Exchange rates fall back as Pound falters

25 July, 2014

Robin Haynes

Yesterday saw the Pound lose ground as the effects of Wednesday’s Bank of England minutes filtered through foreign exchange markets. Mark Carney’s band of merry men (and women) seem reluctant to give any support to interest rate rise sentiment, with a ‘will they, won’t they?’ see-saw giving us a stronger Pound one minute and a weaker one the next. (Interest rate rise speculation has been one of the main factors giving the Pound its strength in recent weeks.) This time, wage growth is the monetary policy committee’s concern, with unemployment and inflation having been their other recent reasons to remain cautious on interest rate hikes.

Yesterday also saw UK retail sales come in below expectations, which didn’t help sterling’s cause. While retail sales showed their fastest quarterly pace of growth for 10 years, June alone was disappointing, with a small 0.1% growth from May. Along with better than expected Eurozone and US data, it is perhaps no surprise that we saw GBP-EUR and GBP-USD lose the best part of a cent.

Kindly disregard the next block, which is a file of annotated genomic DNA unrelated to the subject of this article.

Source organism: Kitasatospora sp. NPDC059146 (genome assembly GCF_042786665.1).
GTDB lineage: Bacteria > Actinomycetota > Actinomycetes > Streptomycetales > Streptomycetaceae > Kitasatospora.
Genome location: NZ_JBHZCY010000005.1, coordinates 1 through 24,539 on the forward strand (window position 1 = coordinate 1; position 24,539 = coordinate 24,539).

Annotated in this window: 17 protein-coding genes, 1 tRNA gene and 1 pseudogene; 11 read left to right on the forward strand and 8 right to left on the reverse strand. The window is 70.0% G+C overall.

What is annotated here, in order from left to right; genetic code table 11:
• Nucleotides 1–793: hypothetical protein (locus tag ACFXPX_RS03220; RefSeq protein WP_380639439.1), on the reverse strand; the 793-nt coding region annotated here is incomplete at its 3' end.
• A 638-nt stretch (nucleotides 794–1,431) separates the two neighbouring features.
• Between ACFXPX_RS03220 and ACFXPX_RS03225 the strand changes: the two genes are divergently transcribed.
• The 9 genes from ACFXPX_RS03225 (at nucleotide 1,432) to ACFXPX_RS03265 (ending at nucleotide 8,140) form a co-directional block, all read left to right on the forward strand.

Fridays are normally quiet in terms of data releases, but this morning we have UK GDP at 9.30am for the second calendar quarter, and as always a reading better than the expected 3.1% annual growth figure would help exchange rates back up, and vice versa if growth has been disappointing.

Next week we move towards the end of the month and there is nothing major due out in the UK before the start of August and the traditional holiday period. Therefore, the Pound may struggle to recover, and those of you looking to send money abroad may like to look at securing your exchange rate now.

One piece of good news is that today’s GDP figure should reveal that the UK economy is now bigger that it was before the financial crisis struck 6 years ago. It’s a landmark for the economy, although Mark Carney warned that “none of us should forget the extraordinary forces that are still weighing on this economy.”